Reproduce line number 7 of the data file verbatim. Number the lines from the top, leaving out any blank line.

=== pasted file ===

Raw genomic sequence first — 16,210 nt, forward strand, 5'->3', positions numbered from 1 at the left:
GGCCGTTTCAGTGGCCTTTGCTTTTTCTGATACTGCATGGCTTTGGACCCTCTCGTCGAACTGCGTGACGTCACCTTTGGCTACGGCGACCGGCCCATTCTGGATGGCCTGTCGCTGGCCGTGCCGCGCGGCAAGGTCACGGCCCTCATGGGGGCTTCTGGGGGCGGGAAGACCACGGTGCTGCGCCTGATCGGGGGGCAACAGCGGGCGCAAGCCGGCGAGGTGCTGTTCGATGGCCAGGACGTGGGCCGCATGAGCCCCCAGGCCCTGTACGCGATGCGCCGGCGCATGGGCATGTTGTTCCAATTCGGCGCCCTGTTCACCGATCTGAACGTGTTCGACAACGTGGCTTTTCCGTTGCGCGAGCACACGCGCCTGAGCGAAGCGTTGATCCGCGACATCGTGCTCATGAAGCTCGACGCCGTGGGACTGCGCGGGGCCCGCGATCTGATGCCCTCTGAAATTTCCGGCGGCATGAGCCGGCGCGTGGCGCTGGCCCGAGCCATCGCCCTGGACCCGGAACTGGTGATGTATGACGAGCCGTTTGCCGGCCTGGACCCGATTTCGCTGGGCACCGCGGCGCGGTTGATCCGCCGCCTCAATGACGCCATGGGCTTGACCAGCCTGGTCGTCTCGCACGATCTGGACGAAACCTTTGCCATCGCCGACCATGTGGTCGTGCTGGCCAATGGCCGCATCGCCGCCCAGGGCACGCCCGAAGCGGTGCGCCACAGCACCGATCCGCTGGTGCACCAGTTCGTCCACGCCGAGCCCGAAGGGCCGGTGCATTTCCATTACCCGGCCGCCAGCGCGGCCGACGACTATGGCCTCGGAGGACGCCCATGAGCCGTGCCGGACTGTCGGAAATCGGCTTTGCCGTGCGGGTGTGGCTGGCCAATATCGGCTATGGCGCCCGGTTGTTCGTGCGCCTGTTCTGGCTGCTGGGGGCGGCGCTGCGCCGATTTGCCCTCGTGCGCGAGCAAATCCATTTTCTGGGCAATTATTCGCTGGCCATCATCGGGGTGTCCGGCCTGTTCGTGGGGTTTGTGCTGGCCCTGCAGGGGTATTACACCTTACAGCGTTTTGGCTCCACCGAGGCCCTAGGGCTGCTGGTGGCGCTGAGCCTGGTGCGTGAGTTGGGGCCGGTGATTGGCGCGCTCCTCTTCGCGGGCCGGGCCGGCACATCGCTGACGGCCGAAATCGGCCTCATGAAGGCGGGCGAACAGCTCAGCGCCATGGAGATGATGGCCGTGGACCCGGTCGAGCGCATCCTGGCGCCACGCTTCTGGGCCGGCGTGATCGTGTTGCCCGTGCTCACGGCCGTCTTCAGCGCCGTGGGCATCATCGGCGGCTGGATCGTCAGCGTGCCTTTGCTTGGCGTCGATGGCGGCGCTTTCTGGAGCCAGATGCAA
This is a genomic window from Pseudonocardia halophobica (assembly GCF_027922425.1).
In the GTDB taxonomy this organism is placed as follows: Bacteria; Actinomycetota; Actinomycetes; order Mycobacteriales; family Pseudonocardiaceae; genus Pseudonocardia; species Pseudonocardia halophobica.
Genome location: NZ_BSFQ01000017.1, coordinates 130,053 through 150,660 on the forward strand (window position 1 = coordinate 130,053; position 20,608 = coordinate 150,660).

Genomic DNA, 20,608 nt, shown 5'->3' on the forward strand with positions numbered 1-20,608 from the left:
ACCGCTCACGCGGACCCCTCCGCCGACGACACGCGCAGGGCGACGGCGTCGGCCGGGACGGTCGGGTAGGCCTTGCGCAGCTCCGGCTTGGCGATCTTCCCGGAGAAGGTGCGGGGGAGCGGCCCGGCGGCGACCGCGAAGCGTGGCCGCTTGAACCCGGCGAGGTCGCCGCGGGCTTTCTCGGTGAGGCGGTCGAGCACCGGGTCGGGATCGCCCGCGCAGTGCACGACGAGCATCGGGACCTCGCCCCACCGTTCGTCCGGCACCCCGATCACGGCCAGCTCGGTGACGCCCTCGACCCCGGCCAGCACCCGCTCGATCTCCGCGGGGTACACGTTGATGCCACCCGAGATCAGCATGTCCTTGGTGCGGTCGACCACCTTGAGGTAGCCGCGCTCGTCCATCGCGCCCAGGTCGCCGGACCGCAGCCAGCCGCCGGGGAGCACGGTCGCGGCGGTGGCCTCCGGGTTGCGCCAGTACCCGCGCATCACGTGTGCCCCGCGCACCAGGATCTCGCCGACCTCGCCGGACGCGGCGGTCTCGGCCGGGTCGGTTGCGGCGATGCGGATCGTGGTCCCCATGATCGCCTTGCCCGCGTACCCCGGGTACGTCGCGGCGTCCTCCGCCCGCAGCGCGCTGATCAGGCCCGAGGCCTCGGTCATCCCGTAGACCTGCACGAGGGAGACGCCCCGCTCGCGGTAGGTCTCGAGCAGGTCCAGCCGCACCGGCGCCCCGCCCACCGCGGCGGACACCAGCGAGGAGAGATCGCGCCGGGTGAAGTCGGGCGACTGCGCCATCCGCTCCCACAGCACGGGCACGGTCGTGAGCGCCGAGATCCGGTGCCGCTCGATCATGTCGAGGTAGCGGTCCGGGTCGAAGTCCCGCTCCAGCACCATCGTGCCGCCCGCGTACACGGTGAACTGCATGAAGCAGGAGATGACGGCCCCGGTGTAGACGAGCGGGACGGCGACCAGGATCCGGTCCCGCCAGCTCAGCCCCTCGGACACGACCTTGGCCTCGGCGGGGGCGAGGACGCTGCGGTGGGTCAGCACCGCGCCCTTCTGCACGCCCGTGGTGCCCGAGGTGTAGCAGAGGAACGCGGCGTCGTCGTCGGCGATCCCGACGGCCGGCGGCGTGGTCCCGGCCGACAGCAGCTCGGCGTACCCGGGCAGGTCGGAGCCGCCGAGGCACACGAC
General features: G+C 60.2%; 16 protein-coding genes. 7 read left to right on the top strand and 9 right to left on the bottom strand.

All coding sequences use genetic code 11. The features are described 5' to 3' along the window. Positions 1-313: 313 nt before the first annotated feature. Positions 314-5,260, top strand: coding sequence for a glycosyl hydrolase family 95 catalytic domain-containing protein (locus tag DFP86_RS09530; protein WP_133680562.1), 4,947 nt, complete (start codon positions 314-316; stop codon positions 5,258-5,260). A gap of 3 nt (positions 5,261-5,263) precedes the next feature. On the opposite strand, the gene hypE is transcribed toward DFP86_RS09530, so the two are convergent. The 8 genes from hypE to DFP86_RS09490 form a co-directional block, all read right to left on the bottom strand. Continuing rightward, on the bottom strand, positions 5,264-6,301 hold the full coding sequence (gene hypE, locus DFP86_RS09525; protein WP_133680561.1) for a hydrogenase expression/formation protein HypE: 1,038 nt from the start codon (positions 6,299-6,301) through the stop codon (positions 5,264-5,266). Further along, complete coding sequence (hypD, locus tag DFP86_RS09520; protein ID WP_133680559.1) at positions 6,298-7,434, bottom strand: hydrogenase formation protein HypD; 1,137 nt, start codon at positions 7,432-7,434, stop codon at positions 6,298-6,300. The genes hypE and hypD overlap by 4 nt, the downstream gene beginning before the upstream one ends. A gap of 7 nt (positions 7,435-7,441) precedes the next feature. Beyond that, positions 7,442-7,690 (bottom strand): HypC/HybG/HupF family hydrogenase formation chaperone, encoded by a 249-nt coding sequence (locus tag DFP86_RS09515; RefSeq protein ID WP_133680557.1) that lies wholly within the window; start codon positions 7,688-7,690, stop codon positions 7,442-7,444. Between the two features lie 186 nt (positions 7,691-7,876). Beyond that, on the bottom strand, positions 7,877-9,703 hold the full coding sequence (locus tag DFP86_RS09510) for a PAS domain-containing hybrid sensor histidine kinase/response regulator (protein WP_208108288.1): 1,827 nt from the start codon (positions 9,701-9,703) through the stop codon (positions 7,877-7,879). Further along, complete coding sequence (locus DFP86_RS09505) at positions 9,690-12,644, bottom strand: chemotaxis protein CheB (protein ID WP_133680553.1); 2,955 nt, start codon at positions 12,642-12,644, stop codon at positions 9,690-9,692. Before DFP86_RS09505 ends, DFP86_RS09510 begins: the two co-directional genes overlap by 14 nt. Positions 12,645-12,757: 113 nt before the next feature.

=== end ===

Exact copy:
ACCGCTCACGCGGACCCCTCCGCCGACGACACGCGCAGGGCGACGGCGTCGGCCGGGACGGTCGGGTAGGCCTTGCGCAGCTCCGGCTTGGCGATCTTCCCGGAGAAGGTGCGGGGGAGCGGCCCGGCGGCGACCGCGAAGCGTGGCCGCTTGAACCCGGCGAGGTCGCCGCGGGCTTTCTCGGTGAGGCGGTCGAGCACCGGGTCGGGATCGCCCGCGCAGTGCACGACGAGCATCGGGACCTCGCCCCACCGTTCGTCCGGCACCCCGATCACGGCCAGCTCGGTGACGCCCTCGACCCCGGCCAGCACCCGCTCGATCTCCGCGGGGTACACGTTGATGCCACCCGAGATCAGCATGTCCTTGGTGCGGTCGACCACCTTGAGGTAGCCGCGCTCGTCCATCGCGCCCAGGTCGCCGGACCGCAGCCAGCCGCCGGGGAGCACGGTCGCGGCGGTGGCCTCCGGGTTGCGCCAGTACCCGCGCATCACGTGTGCCCCGCGCACCAGGATCTCGCCGACCTCGCCGGACGCGGCGGTCTCGGCCGGGTCGGTTGCGGCGATGCGGATCGTGGTCCCCATGATCGCCTTGCCCGCGTACCCCGGGTACGTCGCGGCGTCCTCCGCCCGCAGCGCGCTGATCAGGCCCGAGGCCTCGGTCATCCCGTAGACCTGCACGAGGGAGACGCCCCGCTCGCGGTAGGTCTCGAGCAGGTCCAGCCGCACCGGCGCCCCGCCCACCGCGGCGGACACCAGCGAGGAGAGATCGCGCCGGGTGAAGTCGGGCGACTGCGCCATCCGCTCCCACAGCACGGGCACGGTCGTGAGCGCCGAGATCCGGTGCCGCTCGATCATGTCGAGGTAGCGGTCCGGGTCGAAGTCCCGCTCCAGCACCATCGTGCCGCCCGCGTACACGGTGAACTGCATGAAGCAGGAGATGACGGCCCCGGTGTAGACGAGCGGGACGGCGACCAGGATCCGGTCCCGCCAGCTCAGCCCCTCGGACACGACCTTGGCCTCGGCGGGGGCGAGGACGCTGCGGTGGGTCAGCACCGCGCCCTTCTGCACGCCCGTGGTGCCCGAGGTGTAGCAGAGGAACGCGGCGTCGTCGTCGGCGATCCCGACGGCCGGCGGCGTGGTCCCGGCCGACAGCAGCTCGGCGTACCCGGGCAGGTCGGAGCCGCCGAGGCACACGAC